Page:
US lifts self imposed restrictions on US-Taiwan relations


The United States is lifting its self-imposed restrictions to regulate interactions between US officials and their Taiwanese counterparts.

“Taiwan is a vibrant democracy and reliable partner of the United States, and yet for several decades the State Department has created complex internal restrictions to regulate our diplomats, servicemembers, and other officials’ interactions with their Taiwanese counterparts,” US State Department Secretary Michael Pompeo said in a statement January 9.

He noted that the “United States government took these actions unilaterally, in an attempt to appease the Communist regime in Beijing. No more.”

“Today I am announcing that I am lifting all of these self-imposed restrictions.  Executive branch agencies should consider all “contact guidelines” regarding relations with Taiwan previously issued by the Department of State under authorities delegated to the Secretary of State to be null and void,” he said.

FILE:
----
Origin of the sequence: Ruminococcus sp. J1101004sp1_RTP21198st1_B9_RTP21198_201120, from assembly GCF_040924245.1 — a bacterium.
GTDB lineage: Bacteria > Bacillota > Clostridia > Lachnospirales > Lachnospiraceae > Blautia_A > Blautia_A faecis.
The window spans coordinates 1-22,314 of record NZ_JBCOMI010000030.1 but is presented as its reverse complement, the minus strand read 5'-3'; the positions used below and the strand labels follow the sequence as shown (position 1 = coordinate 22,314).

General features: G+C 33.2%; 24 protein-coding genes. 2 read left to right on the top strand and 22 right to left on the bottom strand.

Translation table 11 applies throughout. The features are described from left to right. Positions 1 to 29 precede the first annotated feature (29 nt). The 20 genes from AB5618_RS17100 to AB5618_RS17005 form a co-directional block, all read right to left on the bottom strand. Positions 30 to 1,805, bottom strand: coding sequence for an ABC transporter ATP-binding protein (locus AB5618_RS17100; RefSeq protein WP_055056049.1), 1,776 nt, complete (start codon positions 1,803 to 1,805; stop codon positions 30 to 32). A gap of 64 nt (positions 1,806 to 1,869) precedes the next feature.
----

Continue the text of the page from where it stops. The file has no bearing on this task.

“Additionally, any and all sections of the Foreign Affairs Manual or Foreign Affairs Handbook that convey authorities or otherwise purport to regulate executive branch engagement with Taiwan via any entity other than the American Institute in Taiwan (AIT) are also hereby voided. The executive branch‘s relations with Taiwan are to be handled by the non-profit AIT, as stipulated in the Taiwan Relations Act,” he added.

Pompeo said “the United States government maintains relationships with unofficial partners around the world, and Taiwan is no exception.”

“Our two democracies share common values of individual freedom, the rule of law, and a respect for human dignity. Today’s statement recognizes that the U.S.-Taiwan relationship need not, and should not, be shackled by self-imposed restrictions of our permanent bureaucracy,” he said.